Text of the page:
Thursday, January 27, 2011

On-line Chess - Part 1.4 - Live or turn based

What do you think when you say chess? Yes, two people sat down by a chess board from their own side, thinking most of the time, handling their pieces from time to time and struck their clock button. Oh yes, I have seen also two people at the chess board, handling their pieces stressfully without any break, beating on their clock button with violence and thinking only in the spare time. Those scenarios are two typical examples of classic chess games (the second one is the so called blitz game).
Wait a moment. There is another kind of game, historically very important. It is correspondence chess. Two players exchange their moves by mail. There is no time constraint (or they are quite long).
Correspondence chess is easily implemented over internet. Each move is stored in a database and the player simply could be notified by e-mail that the opponent move has been issued. This kind of game is sometime called turn based game or postal game. A game of this kind must have an end, so there are long time limits to finish the game and to make a single move (I’m talking about days). Furthermore, what happens if you have a game in place from days but you have to go far from your (or any) PC for any reason but you don’t want to lose? Providers of such kind of chess game give you the possibility to go on “vacation” for a period: the game is simply suspended and everybody is happy. Vacation time is limited of course and during a game you cannot go on vacation more than a certain number of times.
The equivalent of classic chess is live chess or real time chess. In this case the chess clock plays a crucial role because the time variable can condition the game (and let people to make mistakes but that’s part of the beauty of the game). Often you can chose the time control with an extra time per move rather than the sudden-death approach: you will see two numbers when you chose the time limits, the first is the amount of time a player has in order to finish the game while the second is the bonus in seconds added to your clock every move you make. In the sudden-death time control when the time expires there is no time to play a single move.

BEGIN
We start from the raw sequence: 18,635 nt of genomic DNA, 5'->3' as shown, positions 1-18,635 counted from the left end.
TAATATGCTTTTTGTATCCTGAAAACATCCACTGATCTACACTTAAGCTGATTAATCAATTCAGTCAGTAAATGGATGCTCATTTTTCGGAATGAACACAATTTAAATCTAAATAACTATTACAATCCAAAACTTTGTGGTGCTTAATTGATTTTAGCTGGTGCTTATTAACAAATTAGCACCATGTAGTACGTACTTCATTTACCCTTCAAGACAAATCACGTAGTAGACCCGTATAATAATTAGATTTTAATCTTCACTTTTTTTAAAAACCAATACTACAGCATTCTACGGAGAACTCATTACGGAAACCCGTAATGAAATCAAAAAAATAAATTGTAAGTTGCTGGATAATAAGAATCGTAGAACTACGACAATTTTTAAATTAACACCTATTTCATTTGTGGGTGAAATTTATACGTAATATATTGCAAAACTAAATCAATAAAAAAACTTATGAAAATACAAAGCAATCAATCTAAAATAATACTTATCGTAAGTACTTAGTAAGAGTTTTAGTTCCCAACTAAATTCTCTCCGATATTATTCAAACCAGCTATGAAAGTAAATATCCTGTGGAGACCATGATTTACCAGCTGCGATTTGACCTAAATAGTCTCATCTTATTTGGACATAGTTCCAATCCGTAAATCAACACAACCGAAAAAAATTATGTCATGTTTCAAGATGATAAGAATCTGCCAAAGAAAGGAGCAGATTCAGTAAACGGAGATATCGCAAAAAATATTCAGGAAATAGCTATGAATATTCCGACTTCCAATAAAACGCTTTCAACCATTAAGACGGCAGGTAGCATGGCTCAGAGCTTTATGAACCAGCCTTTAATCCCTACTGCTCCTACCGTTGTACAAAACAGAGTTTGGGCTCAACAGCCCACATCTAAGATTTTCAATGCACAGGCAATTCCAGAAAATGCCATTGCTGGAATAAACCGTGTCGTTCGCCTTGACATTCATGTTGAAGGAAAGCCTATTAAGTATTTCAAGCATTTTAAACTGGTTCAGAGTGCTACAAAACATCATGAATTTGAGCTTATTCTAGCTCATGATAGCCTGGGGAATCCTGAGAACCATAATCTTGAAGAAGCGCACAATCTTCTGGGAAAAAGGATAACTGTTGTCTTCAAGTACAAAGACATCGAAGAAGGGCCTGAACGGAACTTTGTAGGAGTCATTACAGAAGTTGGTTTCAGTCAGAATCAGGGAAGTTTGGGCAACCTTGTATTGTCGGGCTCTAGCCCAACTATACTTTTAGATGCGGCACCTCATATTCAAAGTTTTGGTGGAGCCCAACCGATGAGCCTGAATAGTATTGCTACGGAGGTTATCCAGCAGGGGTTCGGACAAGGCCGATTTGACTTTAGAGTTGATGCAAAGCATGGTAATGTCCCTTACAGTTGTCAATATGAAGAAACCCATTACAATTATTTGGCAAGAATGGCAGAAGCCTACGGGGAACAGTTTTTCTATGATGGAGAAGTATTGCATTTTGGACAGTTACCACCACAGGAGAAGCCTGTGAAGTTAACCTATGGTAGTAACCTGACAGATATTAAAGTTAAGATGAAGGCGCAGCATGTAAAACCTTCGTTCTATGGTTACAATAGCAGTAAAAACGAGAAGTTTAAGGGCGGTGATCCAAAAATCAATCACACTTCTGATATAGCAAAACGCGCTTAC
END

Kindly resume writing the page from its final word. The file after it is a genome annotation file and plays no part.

Now, think at the following scenario: you are playing a live chess game, make your move and your clock stops while your opponent’s one starts (automatically done by the client program – what a great privation! I loved pushing the button on my classic chess clock.) but your opponent won’t see the move instantly because, due to the connection speed, the move information has to be uploaded to the server and forwarded to the opponent client. This time is called lag. Your opponent will see your chess clock going on for the time of the lag and when the move is received the clock goes back to the real time stamp.
Figure 3 – Lag example: client A sends its move to the server which forwards it to the client B. Client B receives the move and starts counting the time of B (Tb). When B moves it sends to server both the move and the time spent for the move Tb. Due to delay in B connection, the server receives the information after a time called LAG. In the meantime the clock B of the client A was ticking down and when A receives the opponent move and time, the clock B is updated and it appears player B has gained time, but it has not.

Any consequences? The total game time is longer that the one agreed at the beginning of the game. This is not a big issue because the lag time is a dead time for both players. Nasty instead is the situation very closed to the time zero: you make your move at 0:00:03 but your opponent receives it only after 5 sec. In the meantime your opponent sees your clock becoming negative and starts thinking happily about the victory but then receives your move and … checkmate! Gosh!
It is not advised to play rated games when a player has great lag and some web sites does not allow playing blitz games in case of consistent lag, in fact delays of seconds in the connection could make lightening games unfeasible.
Sometimes the players recognize the lag is increasing too much during a game and the provider gives them the possibility to abort the game or to adjourn to another day.

Some chess playing web sites have different approaches to lag phenomenon:
  • simply don’t do anything;
  • lag compensation: clocks are compensated with average lag. The perception of excessive lag effect is reduced and the lag is continuously measured;
  • automatic abort or adjourn of the game
  • not automatic abort or adjourn of the game but players agreed upon that adopt policies in case of lag
Very poor connections are affected by interruptions. Some good web sites takes care of poor internet connection of its users, when the disconnection arises the game is adjourned automatically or the user online gets notified to wait more, giving the time necessary for the disconnected user to reconnect and continue the game. That could lead to cheating problem and needs to be faced with (see security section).

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